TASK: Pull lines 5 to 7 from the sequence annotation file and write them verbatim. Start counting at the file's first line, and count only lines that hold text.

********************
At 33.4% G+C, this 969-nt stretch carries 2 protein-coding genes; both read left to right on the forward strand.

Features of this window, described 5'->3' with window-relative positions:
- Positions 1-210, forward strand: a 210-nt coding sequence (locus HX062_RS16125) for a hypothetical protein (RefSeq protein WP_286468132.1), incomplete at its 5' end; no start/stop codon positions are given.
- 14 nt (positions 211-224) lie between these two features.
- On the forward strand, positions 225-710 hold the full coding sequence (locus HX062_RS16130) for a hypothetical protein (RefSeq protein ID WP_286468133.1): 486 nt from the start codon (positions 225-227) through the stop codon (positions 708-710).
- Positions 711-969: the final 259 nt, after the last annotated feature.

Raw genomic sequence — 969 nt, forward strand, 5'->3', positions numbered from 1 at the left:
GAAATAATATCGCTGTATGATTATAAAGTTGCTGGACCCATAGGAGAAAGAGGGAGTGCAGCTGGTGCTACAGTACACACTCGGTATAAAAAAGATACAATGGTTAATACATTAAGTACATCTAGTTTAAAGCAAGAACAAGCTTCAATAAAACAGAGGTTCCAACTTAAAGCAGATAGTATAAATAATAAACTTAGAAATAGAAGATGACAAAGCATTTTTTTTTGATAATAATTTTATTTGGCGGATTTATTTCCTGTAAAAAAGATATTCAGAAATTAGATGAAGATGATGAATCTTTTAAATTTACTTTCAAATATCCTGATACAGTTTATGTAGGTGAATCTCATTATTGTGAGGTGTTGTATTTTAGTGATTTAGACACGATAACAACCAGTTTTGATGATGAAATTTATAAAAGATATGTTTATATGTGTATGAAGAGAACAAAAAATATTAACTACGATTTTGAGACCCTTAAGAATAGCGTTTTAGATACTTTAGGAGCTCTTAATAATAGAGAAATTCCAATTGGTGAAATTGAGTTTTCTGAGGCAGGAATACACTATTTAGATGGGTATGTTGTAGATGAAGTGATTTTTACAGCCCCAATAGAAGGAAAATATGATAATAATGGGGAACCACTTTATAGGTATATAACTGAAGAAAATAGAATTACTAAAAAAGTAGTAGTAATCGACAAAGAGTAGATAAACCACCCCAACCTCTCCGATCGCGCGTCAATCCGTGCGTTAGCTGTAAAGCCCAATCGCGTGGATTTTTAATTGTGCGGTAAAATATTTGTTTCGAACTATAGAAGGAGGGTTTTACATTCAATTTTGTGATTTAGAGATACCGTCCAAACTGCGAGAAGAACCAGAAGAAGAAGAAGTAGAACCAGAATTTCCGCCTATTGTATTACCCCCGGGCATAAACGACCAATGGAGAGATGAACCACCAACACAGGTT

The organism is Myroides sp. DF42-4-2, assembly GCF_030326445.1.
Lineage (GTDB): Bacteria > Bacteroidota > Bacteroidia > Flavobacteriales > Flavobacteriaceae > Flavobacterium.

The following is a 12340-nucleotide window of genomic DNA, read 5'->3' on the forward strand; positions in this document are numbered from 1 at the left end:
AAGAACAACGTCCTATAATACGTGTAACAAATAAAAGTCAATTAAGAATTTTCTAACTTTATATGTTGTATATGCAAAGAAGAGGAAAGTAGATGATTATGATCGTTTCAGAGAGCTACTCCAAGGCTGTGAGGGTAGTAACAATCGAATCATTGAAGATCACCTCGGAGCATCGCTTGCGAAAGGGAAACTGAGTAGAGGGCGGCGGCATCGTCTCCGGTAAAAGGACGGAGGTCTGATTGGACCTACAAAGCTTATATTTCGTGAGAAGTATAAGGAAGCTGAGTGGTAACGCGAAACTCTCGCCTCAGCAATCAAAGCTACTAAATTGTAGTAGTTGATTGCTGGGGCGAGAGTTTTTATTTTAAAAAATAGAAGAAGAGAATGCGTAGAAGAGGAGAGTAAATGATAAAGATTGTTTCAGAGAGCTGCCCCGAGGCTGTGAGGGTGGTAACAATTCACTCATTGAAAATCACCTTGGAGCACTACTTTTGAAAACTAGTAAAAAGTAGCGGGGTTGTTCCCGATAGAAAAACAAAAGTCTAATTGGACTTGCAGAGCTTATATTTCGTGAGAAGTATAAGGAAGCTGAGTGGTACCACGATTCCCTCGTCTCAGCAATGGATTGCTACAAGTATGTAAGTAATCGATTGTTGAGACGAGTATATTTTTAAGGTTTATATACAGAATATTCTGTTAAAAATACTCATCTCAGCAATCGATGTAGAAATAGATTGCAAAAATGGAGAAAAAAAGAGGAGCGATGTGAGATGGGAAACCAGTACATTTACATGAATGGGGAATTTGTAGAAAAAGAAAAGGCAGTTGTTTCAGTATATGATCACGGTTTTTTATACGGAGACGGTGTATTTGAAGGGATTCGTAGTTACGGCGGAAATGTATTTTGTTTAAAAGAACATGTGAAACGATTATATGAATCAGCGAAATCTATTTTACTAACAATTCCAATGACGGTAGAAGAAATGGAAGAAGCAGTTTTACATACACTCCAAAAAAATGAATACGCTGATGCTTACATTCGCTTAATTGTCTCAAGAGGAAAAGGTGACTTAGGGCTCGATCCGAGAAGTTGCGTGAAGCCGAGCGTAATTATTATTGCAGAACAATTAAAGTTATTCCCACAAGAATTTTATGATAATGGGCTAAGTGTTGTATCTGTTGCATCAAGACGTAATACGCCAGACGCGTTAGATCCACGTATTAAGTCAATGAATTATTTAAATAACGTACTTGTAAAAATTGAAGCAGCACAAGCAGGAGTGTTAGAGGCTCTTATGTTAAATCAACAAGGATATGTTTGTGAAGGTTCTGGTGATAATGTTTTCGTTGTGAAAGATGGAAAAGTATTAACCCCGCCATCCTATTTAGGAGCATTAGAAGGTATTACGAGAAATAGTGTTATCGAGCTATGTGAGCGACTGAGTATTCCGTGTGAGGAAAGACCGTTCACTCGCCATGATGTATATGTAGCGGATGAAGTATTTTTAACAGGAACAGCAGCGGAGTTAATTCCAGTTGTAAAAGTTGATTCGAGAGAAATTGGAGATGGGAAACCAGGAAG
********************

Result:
- On the forward strand, positions 225-710 hold the full coding sequence (locus HX062_RS16130) for a hypothetical protein (RefSeq protein ID WP_286468133.1): 486 nt from the start codon (positions 225-227) through the stop codon (positions 708-710).
- Positions 711-969: the final 259 nt, after the last annotated feature.

Raw genomic sequence — 969 nt, forward strand, 5'->3', positions numbered from 1 at the left: